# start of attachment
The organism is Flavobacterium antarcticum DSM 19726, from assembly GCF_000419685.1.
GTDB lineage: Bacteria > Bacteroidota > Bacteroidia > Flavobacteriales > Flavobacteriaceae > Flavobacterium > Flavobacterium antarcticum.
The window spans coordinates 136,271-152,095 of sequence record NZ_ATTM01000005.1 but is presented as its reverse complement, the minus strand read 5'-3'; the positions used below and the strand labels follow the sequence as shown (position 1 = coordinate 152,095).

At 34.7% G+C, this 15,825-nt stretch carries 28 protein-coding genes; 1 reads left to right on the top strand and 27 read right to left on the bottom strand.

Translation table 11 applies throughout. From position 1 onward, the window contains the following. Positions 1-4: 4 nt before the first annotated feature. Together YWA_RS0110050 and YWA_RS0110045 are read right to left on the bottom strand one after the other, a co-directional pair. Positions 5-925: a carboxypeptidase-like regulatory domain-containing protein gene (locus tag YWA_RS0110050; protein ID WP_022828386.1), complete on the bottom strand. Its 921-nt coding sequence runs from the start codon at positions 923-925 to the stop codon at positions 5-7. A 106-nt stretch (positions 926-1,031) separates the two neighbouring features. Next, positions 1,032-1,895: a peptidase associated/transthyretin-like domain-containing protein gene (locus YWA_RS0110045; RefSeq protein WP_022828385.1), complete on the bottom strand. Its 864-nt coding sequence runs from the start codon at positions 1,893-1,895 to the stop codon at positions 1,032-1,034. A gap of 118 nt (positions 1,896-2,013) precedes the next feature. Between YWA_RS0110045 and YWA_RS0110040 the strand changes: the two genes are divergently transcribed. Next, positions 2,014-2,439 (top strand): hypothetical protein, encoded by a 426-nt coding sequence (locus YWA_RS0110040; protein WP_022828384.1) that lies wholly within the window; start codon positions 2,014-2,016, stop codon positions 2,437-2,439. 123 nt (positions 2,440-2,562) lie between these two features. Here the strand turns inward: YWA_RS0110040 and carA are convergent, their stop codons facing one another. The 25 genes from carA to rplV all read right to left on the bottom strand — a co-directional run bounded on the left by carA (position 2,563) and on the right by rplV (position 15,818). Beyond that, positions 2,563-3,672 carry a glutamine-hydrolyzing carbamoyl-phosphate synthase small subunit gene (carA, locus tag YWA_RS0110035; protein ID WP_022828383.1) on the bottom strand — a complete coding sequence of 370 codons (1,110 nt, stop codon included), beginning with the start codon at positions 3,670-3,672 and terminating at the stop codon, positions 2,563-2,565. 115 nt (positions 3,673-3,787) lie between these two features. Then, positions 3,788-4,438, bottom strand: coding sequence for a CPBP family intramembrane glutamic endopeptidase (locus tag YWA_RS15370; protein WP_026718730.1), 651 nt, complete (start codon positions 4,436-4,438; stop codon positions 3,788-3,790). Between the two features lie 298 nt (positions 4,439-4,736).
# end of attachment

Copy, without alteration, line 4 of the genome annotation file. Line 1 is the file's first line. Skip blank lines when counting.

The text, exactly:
At 34.7% G+C, this 15,825-nt stretch carries 28 protein-coding genes; 1 reads left to right on the top strand and 27 read right to left on the bottom strand.